On May 5th 2016, I presented these theories below at the Sitecore Digital Marketing Summit in St Paul's, London, to a delightful audience of hopefuls looking to leverage the true possibilities of the Sitecore CMS personalisation feature set.
What is personalisation?
When a user visits a website, then are presented with the content which has been positioned and written by the content author. In some cases, this is done statically by a web developer, but in more conventional websites this is a task administered through a Content Management System.
Everyone in the industry knows what a CMS is, but not all are familiar with the power that can bring to the author. Depending on the setup, and the CMS, authors will have some facility for writing content, uploading images, positioning content to appear on the website, tagging content, so on and so forth. When a user visits this website, they are presented with whatever the author has chosen for them.
Dynamic content automation
Personalisation is the notion of dynamically presenting content based on visitor profile information. In so far as the user navigates through the site and interacts with the site, “personalised” information is presented to them based on their actions. For example, if a user completes a form and supplies the information that they are looking for more information, as they resume navigation, or return visit, the facility to request further information (such as contact details) could be surfaced earlier in their user journey. If the user is anonymous, the application can build an anonymous profile based on types of content viewed (taxonomy) which in turn will trigger the display of related content to the user at other points during their experience.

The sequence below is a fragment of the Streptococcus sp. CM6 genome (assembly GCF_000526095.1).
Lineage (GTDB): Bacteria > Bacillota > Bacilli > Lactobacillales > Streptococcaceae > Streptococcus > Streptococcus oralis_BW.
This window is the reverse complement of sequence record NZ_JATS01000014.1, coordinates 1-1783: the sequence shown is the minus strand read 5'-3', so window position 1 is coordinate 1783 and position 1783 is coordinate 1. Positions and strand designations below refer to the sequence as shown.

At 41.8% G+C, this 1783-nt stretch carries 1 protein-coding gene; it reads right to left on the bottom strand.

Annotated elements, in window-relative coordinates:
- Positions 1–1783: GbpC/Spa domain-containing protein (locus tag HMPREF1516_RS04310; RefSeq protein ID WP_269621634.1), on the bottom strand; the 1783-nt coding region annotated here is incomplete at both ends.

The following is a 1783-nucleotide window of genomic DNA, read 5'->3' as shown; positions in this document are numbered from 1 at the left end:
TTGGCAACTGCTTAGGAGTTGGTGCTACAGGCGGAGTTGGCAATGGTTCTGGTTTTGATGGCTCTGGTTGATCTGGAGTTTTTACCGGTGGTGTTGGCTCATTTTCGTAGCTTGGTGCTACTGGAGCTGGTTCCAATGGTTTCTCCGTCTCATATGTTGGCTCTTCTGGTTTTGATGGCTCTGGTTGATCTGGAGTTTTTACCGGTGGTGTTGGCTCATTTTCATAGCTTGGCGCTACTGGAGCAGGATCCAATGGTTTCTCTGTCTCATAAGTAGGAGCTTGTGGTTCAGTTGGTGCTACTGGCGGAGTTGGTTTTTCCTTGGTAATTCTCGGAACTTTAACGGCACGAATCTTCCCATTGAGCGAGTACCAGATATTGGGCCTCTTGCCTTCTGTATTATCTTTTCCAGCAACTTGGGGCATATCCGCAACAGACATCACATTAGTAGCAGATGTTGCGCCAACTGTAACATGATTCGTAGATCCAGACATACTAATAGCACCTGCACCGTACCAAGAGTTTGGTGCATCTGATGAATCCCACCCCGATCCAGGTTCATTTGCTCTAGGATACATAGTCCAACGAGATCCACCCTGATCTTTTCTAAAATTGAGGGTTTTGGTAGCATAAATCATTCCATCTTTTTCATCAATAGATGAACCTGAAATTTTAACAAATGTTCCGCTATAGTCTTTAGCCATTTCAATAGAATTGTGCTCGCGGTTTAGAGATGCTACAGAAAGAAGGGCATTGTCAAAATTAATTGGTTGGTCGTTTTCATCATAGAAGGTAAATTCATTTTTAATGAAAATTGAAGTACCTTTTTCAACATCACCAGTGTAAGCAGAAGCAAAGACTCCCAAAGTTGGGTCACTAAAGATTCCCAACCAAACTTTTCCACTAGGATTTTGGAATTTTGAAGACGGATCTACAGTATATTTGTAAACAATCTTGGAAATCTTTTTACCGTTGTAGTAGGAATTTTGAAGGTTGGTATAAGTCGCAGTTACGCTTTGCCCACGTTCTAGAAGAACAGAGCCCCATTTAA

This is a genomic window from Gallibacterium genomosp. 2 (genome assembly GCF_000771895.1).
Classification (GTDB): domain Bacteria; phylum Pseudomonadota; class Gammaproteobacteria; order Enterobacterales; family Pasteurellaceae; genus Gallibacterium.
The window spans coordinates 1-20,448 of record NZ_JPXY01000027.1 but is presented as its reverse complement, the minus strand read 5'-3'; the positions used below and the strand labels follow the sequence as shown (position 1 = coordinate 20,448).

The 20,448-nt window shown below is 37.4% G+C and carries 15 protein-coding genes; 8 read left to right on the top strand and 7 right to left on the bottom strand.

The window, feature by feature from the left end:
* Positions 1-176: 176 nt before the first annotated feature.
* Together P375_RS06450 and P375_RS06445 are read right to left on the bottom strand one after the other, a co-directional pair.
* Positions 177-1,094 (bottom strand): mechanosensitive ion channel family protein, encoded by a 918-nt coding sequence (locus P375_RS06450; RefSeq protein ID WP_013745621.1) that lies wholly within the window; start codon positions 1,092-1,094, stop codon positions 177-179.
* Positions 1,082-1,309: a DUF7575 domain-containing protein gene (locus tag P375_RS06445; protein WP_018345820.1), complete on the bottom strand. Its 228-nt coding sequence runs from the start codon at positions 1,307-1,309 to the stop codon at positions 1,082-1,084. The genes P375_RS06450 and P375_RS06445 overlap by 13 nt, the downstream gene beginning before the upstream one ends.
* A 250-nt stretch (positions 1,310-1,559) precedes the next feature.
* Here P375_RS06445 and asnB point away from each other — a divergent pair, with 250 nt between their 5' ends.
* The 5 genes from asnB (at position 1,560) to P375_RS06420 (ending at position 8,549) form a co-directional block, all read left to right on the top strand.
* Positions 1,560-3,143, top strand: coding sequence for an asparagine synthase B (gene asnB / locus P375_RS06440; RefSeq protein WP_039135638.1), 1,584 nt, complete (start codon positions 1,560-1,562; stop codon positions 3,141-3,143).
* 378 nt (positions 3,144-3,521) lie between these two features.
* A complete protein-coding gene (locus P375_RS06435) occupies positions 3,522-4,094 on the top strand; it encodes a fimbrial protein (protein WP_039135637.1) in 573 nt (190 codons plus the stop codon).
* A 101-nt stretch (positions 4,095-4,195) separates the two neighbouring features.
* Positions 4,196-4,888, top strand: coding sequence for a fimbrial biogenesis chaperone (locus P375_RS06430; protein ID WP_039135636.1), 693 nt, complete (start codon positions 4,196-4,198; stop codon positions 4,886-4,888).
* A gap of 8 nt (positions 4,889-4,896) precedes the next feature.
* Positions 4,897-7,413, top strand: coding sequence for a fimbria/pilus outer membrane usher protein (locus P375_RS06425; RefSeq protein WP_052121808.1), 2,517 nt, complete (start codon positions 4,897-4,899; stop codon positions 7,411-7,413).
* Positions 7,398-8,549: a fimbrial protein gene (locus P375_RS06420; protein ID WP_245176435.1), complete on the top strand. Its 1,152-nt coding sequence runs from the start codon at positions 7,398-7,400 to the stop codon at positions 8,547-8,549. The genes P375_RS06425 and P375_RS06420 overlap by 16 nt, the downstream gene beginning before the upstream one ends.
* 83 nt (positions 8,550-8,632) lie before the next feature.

There are many possibilities for personalisation, and the Sitecore CMS is extremely powerful in delivering these. A number of these features are shipped as standard and the personalisation engine is open to developer customisation.
So what about personalisation in UX?
A typical website build project requires there to be some kind of design, from which to base the website appearance, structure and other attributes. The design process is normally of three stages; research/strategy, user experience and creative design.
During the User Experience (UX) phase, a UX designer translates the goals and ambitions of the business, from research and persona studies into a prototype of the website, like a blueprint. This is tested and refined before progressing through the flow. A UX designer with knowledge and awareness of the power of the CMS capabilities is far more enabled to produce a product which lends itself to the feature set, and therefore get a greater end result.
Because the notion of personalisation introduces an automated element of flexibility in the UI (replacing blocks of content, modules, dynamically), this should be considered at the UX phase, as opposed to a retrofit exercise once the website has been delivered.
For example, a layout can have a series of placeholders where content is placed by the author, in a structure that looks nice, but how flexible is this should the system automatically replace a piece of content in the placeholder? A good UX designer will know the flexibilities required and design an interface where module placeholders can seamlessly interchange images, videos, text etc. without degrading the experience.
This flexibility requires the interface to be generic, but also retain that visual identity and lend itself to the variety. Ultimately, the types of modules available are the same but they can have different data-sources and be placed in locations of different sizes – this must be a key consideration early on in the interface design.